Feeding the Hungry

(c)maryleecatering

(The quote is from Shauna Niequist‘s book Bread & Wine)

This is the second week of Lent.  In the Liturgical Christian tradition there is a 40-day period before Easter as a remembrance of Jesus’ time in the desert.  Some people who observe this time use it as a method to lose weight, to restart their New Years’ Resolution, or just to reconnect with themselves but it is meant to be “a special time of prayer, penance, sacrifice and good works in preparation of the celebration of Easter.”

A few articles have come across my desk this past week that deal with food and the Lenten season.  For some of you who read my blog, you might notice that I have a great deal of passion for food, some might see that I want to educate folks on the knowledge that I have, and today I want to encourage each of you on your journey with food.

Food sustains and gives us life.  Our relationship with food should be gentle, passionate, and a time for thanks.

Matthew 25:31-46 Is when Jesus tells the people on the right side that when he was cold, hungry, and thirsty, they helped him.  When they question Jesus about this, he then replies, “I assure you that when you have done it for one of the least of these brothers and sisters of mine, you have done it for me.”

Jesus then tells those on the left that they have not clothed, fed or sheltered him.  They look at him puzzled and confused and ask when did they not do this?  Jesus informs them, “I assure you that when you haven’t done it for one of the least of these, you haven’t done it for me.”

I write this blog today to remind all of us, no matter which religion, race, socioeconomic class or gender we all need food.   A recent adaptation of Matthew 25 was written in the “Letter to the Editor Section” in the Cleveland Plain Dealer:

A parable for our time, adapted from Matthew 25:

 When I was hungry, you cut my food stamps; when thirsty, you allowed my water to be polluted for corporate profit; when I was a stranger, you detained and deported me.

When I was naked and vulnerable, without a job or income, you denied me extended unemployment compensation, holding it hostage to a political agenda. When I was ill, you refused to extend Medicaid; when in prison, you denied me justice in favor of revenge, and executed me.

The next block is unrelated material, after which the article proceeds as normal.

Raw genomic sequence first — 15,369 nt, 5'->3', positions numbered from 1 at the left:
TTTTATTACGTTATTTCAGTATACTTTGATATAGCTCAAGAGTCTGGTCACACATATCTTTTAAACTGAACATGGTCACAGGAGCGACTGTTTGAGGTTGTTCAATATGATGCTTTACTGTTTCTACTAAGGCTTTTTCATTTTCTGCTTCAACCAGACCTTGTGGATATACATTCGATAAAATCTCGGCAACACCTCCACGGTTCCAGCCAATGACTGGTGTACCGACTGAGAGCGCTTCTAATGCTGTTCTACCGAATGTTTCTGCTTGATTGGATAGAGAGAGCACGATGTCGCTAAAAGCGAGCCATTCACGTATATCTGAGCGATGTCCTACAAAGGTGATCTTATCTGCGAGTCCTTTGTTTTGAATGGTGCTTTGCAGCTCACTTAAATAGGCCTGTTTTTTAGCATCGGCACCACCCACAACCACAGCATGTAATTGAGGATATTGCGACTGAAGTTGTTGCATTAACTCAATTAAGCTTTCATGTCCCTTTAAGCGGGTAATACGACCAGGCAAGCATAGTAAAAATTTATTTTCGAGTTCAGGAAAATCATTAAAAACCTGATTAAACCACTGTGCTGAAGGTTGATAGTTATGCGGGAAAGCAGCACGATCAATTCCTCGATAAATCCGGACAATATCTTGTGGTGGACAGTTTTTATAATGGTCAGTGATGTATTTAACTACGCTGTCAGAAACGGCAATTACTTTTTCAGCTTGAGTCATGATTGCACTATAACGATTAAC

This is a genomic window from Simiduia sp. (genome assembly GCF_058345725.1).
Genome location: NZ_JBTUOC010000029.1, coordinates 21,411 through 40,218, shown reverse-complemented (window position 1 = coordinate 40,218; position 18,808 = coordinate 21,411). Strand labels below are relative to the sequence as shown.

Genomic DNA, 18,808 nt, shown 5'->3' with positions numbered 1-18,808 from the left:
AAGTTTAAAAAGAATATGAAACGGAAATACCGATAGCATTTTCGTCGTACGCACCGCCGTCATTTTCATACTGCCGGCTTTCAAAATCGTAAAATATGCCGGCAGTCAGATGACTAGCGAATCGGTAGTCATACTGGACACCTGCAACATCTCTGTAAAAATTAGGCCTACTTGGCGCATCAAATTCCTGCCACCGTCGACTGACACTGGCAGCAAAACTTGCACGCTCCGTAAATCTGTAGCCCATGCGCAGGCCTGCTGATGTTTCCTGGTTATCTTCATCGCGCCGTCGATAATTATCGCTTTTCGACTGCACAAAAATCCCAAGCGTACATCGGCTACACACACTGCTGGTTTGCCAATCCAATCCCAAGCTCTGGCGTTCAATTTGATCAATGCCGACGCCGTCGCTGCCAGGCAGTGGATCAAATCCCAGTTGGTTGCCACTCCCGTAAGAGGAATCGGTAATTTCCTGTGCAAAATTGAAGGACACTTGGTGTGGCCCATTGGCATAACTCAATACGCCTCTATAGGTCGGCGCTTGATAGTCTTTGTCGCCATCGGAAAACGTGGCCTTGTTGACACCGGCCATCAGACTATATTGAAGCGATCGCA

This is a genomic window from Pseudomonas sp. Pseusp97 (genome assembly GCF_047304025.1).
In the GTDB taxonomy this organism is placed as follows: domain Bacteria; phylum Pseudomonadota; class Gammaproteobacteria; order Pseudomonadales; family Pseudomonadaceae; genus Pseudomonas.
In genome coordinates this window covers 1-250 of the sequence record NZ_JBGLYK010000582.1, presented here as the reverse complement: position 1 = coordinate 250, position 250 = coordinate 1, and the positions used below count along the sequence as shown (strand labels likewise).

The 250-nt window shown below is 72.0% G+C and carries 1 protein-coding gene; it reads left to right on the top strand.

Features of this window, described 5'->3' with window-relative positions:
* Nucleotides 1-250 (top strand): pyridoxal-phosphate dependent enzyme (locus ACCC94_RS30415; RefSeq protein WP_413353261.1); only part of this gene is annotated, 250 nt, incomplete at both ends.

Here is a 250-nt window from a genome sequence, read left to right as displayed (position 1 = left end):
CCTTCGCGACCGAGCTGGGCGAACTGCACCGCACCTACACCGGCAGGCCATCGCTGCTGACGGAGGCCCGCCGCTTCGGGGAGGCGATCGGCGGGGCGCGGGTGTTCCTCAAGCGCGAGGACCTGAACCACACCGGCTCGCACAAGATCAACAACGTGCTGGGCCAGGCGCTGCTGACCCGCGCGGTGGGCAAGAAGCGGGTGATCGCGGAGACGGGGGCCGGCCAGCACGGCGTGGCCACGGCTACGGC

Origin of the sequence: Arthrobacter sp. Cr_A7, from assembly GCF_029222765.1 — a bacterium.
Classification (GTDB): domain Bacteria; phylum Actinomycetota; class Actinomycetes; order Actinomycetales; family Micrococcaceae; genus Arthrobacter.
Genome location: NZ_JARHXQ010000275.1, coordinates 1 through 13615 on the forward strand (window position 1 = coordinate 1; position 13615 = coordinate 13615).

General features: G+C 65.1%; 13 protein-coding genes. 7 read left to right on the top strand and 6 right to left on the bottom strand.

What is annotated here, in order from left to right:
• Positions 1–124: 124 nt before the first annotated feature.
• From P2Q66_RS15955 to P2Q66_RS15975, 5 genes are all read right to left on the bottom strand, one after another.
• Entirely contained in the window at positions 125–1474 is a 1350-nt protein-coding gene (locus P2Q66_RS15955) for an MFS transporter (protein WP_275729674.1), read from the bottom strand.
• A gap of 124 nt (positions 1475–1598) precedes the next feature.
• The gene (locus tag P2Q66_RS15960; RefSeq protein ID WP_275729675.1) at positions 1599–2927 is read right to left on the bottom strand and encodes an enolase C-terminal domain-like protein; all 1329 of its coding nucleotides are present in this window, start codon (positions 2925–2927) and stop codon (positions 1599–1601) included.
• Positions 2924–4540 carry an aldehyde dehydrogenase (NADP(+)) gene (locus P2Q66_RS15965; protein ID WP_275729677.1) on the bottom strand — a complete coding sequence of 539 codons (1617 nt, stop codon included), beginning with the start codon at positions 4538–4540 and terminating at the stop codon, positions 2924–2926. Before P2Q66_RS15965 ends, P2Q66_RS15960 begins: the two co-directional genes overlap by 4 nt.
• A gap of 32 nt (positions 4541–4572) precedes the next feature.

And the righteous replied, when was it that we saw you hungry, thirsty, a stranger, naked, ill or in prison? And He said, anything you did to one of these, however humble, poor and powerless, you did to me.

Dr. Chester E. Ramey,

Bainbridge

This week, I encourage you to sit and think about those who you can invite into your home for a warm meal.  Can you make an extra amount of food and take the leftovers to those who are hungry?  What do you think?

Here are some non-profits that all use Matthew 25 to cultivate their cause:

http://www.matthew25farm.com

http://www.hub25.org

http://www.matthew25helps.com

https://www.parishprogram.org/matthew-25-house

http://www.matthew25center.org

 

By | 2017-01-27T14:44:16+00:00 March 11th, 2014|Categories: Blog, Food and Faith|Tags: , |2 Comments

About the Author:

At Mary Lee Kitchen, we believe that what we eat matters. Each of us has the right to know what is in our food. Over the years the food industry has negatively impacted our health and well being. This has caused the rise of food allergies, food sensitivities, rise in child obesity- which are just a few of the harmful side effects of the food manufactures created. It is time for us to implement change. I am a food artisan that creates allergy free products that are made in a sustainable way. Through my own experience with rare food allergies, I have learned how to cook in a way that is inclusive for all diets. Through food education, recipes, and products I support the gathering of all people around the kitchen table.

2 Comments

  1. Mary Collier March 14, 2014 at 12:12 pm - Reply

    Encouraging words through Lent as a way to add something rich to our lives as in having good conversation with someone, inviting someone into our home for a meal, and sharing life with another as a means of breaking bread together – I like this twist rather than always thinking we must deny ourselves through the season of Lent – definitely a time of change for change to happen in our lives and be transformed!! Peace,

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